Like most software applications, Map Business Online has a save button that lets you save the business maps you’ve created. Even though Map Business Online almost always starts up displaying the map you last worked on, it’s a good practice to save your map work. Simply click the third button in from the left on the Master Toolbar – the floppy disk icon – and save your work.
“A valuable business map is a saved business map.” – Harry Trumap
After you’ve saved your work, you can always search for your map in the manage Saved Maps folder icon – the second from left button on the tool bar. On occasion, a panicked user will call, desperate to find the map(s) they’ve lost, and nine out of ten times they are found in the saved map folder. (The tenth time someone logged in using their credentials and deleted their maps.)
I would suggest to many users that you consider adding a variation on map saving to your Map Business Online repertoire. Instead of always saving a map in the My Maps folder, consider saving your map as a Template map in the My Templates folder. This option is a simple drop down away from My Maps.
Saving your map as a map template requires some thought. You need to remember that you created that template map the next time you make a similar map that can benefit from the template process. That’s the whole point of a template, to avoid senseless duplication of effort. Get in the habit of looking in the template folder before you create a new business map from scratch.
If you are building maps for business, your maps may contain several to many map layers that are pertinent to your business. They could contain draw objects, imported data layers, demographic data, drive time polygons, or sales territories. Any one of these layers may add value to maps designed to support aspects of your business. Which means you will use these layers over and over.
Map templates allow the map creator to take time building the map infrastructure for a major business map project, and then save it for use in any map you build moving forward. Save your most pertinent layers as a map template.
This means the next time you are asked to build a map for a department, you’ve already got a basic structure to work with. Remember, you can always turn off a layer for a particular map. Think of the time you’ll save.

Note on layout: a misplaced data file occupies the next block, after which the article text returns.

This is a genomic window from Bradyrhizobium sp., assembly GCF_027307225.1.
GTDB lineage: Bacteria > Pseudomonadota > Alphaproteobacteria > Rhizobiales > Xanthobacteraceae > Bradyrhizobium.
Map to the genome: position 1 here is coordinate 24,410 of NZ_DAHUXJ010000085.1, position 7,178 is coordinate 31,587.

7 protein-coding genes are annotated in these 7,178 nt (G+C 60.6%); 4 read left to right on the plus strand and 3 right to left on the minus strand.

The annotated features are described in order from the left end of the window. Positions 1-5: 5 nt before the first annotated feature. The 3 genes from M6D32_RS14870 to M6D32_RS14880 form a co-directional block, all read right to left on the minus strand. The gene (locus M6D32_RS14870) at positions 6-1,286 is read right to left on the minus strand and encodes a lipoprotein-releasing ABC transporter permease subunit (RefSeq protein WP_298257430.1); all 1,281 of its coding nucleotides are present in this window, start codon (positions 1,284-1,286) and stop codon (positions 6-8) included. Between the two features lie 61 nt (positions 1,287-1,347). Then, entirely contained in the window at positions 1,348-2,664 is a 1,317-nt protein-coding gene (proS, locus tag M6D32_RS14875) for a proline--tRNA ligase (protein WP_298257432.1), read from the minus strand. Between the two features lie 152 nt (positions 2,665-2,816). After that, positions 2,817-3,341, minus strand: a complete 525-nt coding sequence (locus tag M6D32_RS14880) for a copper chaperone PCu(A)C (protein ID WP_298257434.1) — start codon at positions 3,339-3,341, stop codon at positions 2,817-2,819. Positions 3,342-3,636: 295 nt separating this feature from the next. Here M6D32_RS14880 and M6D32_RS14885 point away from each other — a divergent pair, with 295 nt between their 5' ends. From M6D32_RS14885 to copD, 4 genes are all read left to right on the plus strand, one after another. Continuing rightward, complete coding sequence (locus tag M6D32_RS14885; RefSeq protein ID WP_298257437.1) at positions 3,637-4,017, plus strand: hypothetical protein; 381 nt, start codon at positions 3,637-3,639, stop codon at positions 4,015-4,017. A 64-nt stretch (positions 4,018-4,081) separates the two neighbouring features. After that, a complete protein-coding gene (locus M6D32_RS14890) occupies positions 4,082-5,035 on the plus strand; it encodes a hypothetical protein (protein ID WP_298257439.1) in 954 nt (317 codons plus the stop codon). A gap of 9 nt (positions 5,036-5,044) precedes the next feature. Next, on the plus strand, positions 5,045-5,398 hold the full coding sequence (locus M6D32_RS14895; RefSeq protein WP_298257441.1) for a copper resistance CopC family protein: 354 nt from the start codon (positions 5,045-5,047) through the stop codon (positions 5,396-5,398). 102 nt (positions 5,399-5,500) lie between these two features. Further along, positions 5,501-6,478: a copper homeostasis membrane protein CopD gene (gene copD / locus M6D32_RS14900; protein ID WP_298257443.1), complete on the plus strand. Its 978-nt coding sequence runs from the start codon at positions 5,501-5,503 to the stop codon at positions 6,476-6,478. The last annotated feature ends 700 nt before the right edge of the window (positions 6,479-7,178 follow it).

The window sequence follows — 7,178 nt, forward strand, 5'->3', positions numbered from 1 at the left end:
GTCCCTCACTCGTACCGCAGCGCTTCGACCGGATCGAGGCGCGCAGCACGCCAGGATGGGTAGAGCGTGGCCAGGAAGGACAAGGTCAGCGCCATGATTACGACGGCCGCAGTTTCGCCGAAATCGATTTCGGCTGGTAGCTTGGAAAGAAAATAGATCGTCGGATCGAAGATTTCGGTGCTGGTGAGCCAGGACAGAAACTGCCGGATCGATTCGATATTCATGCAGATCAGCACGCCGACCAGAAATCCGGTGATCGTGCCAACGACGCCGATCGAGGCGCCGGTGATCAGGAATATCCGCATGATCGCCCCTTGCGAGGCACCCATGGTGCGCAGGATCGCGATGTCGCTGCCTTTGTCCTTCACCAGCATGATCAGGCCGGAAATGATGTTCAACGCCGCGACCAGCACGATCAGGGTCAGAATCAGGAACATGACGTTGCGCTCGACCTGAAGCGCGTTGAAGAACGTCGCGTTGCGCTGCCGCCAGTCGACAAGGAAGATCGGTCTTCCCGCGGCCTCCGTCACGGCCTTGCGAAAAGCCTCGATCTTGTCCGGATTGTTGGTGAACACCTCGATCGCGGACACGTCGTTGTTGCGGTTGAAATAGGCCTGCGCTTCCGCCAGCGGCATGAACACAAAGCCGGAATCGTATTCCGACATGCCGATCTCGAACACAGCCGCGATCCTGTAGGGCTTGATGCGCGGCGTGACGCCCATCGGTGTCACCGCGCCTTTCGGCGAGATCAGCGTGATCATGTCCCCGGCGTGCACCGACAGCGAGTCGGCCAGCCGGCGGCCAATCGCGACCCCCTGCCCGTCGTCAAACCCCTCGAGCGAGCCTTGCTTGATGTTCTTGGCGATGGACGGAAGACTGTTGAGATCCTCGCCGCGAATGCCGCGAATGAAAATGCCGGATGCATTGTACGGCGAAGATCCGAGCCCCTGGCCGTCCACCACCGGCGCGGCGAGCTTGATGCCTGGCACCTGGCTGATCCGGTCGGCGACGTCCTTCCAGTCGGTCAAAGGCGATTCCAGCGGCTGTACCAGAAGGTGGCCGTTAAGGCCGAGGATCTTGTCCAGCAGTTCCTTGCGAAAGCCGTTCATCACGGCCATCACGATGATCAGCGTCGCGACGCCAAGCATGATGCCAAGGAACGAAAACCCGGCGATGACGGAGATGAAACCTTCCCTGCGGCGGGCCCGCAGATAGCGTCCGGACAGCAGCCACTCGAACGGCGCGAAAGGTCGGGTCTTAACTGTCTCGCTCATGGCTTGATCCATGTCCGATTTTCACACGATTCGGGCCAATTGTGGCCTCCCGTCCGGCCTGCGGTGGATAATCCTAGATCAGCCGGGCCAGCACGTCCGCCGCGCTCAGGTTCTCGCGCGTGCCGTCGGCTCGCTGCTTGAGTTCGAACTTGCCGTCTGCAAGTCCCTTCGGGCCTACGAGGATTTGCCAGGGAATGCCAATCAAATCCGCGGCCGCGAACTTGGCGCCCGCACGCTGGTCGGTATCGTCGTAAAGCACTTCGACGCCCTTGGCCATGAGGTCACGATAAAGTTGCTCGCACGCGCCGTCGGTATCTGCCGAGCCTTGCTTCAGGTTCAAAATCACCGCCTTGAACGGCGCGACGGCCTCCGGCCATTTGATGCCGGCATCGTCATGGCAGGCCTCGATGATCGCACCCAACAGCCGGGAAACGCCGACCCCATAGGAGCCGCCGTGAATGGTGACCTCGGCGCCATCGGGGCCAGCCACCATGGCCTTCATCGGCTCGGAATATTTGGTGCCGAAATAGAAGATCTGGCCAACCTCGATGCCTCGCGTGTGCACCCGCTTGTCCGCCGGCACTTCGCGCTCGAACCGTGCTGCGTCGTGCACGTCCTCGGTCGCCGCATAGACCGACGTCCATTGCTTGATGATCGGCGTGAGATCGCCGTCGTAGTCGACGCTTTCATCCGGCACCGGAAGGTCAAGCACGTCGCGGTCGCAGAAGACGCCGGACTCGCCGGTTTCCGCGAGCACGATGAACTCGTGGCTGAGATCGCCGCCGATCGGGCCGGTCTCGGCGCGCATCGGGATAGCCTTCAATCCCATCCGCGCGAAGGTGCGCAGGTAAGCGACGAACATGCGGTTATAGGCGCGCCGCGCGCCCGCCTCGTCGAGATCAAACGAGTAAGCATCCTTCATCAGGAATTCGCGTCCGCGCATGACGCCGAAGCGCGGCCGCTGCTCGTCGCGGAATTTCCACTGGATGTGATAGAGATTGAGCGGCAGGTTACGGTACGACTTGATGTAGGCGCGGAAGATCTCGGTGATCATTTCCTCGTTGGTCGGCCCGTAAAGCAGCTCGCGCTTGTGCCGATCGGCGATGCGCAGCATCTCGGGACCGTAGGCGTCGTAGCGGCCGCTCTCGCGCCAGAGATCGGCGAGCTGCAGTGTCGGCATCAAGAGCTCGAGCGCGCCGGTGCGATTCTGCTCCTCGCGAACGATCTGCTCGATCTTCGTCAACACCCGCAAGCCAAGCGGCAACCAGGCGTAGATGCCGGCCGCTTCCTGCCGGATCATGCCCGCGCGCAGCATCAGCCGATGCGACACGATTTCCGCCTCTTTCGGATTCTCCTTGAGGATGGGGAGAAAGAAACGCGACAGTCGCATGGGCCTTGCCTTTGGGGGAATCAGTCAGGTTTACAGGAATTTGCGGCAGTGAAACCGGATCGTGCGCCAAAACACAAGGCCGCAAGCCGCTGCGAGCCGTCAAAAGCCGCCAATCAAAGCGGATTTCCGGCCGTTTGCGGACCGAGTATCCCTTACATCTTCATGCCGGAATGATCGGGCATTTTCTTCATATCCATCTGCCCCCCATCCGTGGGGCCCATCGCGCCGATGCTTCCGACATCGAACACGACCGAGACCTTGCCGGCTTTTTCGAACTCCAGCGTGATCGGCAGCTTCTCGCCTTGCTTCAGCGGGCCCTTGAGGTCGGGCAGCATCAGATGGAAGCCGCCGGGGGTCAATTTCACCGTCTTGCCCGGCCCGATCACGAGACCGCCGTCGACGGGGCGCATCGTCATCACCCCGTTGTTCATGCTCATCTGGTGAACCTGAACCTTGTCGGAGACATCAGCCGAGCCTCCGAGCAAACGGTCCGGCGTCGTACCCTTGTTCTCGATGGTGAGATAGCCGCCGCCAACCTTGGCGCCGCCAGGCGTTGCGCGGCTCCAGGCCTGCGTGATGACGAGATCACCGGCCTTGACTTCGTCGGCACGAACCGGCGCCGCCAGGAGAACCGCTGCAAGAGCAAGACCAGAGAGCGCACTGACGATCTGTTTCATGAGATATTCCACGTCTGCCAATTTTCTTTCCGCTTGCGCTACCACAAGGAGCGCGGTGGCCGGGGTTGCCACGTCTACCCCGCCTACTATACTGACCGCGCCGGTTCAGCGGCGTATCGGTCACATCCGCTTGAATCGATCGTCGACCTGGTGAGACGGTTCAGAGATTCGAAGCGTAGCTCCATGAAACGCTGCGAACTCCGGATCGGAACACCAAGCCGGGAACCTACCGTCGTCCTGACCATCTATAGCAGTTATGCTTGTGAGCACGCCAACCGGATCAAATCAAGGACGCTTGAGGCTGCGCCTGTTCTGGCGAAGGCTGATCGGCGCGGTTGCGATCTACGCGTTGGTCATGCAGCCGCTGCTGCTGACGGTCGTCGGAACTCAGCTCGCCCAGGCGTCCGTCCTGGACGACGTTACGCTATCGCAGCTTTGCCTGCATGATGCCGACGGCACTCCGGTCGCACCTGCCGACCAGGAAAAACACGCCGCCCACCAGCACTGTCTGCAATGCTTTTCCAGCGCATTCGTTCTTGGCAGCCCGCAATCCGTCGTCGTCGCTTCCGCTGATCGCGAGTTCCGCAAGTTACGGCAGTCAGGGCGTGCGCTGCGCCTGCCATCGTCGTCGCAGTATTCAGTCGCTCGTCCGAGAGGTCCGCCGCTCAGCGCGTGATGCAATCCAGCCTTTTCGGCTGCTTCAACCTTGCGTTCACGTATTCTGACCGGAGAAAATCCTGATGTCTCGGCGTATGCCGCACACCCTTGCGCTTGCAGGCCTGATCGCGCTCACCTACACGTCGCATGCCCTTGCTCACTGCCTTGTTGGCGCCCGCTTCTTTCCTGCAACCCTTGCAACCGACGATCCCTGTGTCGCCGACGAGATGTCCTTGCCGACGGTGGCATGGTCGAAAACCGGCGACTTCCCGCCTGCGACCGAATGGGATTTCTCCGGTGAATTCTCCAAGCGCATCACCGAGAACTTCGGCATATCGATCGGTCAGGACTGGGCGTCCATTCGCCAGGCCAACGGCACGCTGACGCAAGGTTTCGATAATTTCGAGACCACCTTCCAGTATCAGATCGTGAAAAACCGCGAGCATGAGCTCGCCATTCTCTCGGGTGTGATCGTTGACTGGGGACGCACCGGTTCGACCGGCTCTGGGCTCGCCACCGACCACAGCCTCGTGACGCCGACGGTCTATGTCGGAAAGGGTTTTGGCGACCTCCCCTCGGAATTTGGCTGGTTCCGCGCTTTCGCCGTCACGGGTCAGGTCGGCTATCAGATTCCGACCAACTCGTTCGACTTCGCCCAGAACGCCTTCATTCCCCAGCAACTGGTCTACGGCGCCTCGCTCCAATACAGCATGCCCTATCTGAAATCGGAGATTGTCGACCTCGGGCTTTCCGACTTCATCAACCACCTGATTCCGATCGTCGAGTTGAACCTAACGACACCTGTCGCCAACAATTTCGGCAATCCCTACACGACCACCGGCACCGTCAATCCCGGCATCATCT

Once your template map is saved, simply open the template to start a new map version. What I do is this: open a My Template map and immediately save it under another name in the My Maps folder. I then edit away, creating a new My Map version.
Sometimes I forget to save it in the My Maps folder up front. I just save it after a couple of hours of editing. That’s OK. Just try to avoid saving over your existing template. Be careful and methodical in your map saving process.
If you’ve imported data into your template map and built a variant saved map from that template, the data will carry into the new map and will stay with the new map, even if you delete your original template map or data layer.
Keep in mind, template maps cannot be shared as a publicly shared interactive web-map. You’ll need to save it as a My Map version to access MapShare.
You’ll find the Save Map and Open map dialogue includes some additional functions. Within the Save map dialog you can rename a map or delete a map. You will notice that you cannot delete every map – one map, at least, must remain.
The Open Map dialogue also includes a filename adjustment option and the delete option. A user can also launch the MapShare wizard from within Open Map. This comes in handy sometimes. The Open Map folder will also display a preview of your map – it’s kind of small, but will help you recognize the map before opening it.
Examples of Map Templates
Every company develops their own map work flow. In my experience, businesses use Map Templates to support mapping that occurs over and over, often these maps include significant map layers that take time to create:
- ZIP Code Filler Maps – Map Business Online lets the users create maps that fill in areas with no ZIP code. (See previous blog post.) National parks and military installations out west do not have ZIP codes associated with them leaving white spaces on ZIP code maps. By choosing ZIP codes with Fillers in Manage Map & Data a user can take the time to create a ZIP codes base map with fillers. This is a three-hour process. Be sure to save that ZIP codes map as a template so the next time your filled in base-map is ready to rock.
- Advanced Territory Maps – Businesses with significant and complex territories, such as those including regions and divisions, will be wise to save their baseline territory map as a map template. That base-map template could show the entire territory structure with sales rep home addresses and territory goals and objectives. Each month, a manager or admin simply overlays the previous month’s results. Perhaps a new map is created only once a year as the new sales plan is developed? You decide.
- The Boss’s Favorite Map – We all know how it is. The boss wants his map a certain way. Maybe she prefers a satellite background, with key map objects drawn in, and only the county map layer turned on. Regardless of how your boss prefers the map, save a version as a template to make things easier on yourself next time.
Map templates save you time and that means your next map will tend to be more accurate. If you truly love your maps you’ll save them and use some of them as map templates.
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Contact: Geoffrey Ives firstname.lastname@example.org or Jason Henderson email@example.com (800) 425-9035